3. Giving handouts directly to transients encourages more loitering behavior. Make donations of food, clothing, and money to food banks and homeless charities. Staff and guests should not offer food, clothing, or money directly to transients. Post lobby and in-room marketing assets educating your efforts to combat loitering and your donation efforts with homeless charities.

Get Your Neighbors Onboard with Your Efforts

You are not an island and your guests don’t just stay on property. The best efforts will include all the business and residential neighbors within your business district. Show them what you are doing and encourage them to do the same. Often, there are business and neighborhood organizations already working on the issue. Use them as a resource to educate yourself and your neighbors.

The Downtown Partnership of Baltimore is making a difference. According to its 2018 Annual Report, the group employed Downtown Baltimore Guides who had 139,596 citizen interactions and a Clean Team that collected more than 350 tons of trash to discourage loitering and bad actors. At the same time, Downtown Partnership expanded its homeless outreach program and security patrols. Crime in the same area has dropped 23 percent, due in part to Downtown Partnership’s efforts. This is a model any business improvement district can follow.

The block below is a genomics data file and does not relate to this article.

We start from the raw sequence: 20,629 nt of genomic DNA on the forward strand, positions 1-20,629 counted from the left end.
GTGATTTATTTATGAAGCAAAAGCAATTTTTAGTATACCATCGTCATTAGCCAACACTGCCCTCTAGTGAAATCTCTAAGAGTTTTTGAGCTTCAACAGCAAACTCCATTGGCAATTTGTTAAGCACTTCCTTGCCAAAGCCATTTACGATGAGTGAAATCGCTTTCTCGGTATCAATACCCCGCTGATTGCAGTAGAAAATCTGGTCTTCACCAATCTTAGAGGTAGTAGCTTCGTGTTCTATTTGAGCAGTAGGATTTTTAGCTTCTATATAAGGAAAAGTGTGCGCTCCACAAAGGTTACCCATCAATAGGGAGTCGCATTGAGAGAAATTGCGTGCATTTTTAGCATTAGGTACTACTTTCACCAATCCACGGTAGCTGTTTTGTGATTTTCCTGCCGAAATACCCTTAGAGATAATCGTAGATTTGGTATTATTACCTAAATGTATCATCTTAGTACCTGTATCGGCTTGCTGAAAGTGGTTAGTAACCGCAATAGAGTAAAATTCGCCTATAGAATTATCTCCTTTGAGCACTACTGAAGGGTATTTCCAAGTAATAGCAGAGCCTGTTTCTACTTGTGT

Be Compassionate

Staff, especially security staff, should be given compassionate engagement protocols when dealing with transients. Most of the time, a transient’s behavior is not illegal, it’s just unwelcome to your guests.

  1. Staff should keep a safe distance, never make physical contact, and be polite when requesting a person to vacate the property. Novotny does not want his security staff to take a risk. “You’re not going to engage them, you’re not going to try to physically remove them, and you’re not going to touch them,” he says.
  2. Allow the person to gather all their belongings, no matter what condition the items might be in.
  3. Make contact information available for local homeless and drug addiction centers. Contacting the police does not have to be your only option.
  4. If the person is noncompliant with your verbal request, you should contact the police.

What’s Next?

Precisely target your property vulnerabilities from the recommendations in this article. Reach out to local organizations and consultants who understand your particular needs. Implement the strategies that work best for your hotel. Finally, get a good night’s rest knowing your loitering problem is being addressed.

Don Kermath is the human resources, communications and connections expert that empowers hospitality leaders to transform their workforce into productive, cohesive, team players who stay for the long haul and contribute to innovation and excellence on the job. After meeting with Don and exploring how you are currently trying to improve your organization, you may discover that his highly customized programs make sense for you (and could really benefit your bottom line). Email Don at [email protected] for your own How to Discourage Loitering Action Guide, or visit for more information.


Leave A Reply

This site uses Akismet to reduce spam. Learn how your comment data is processed.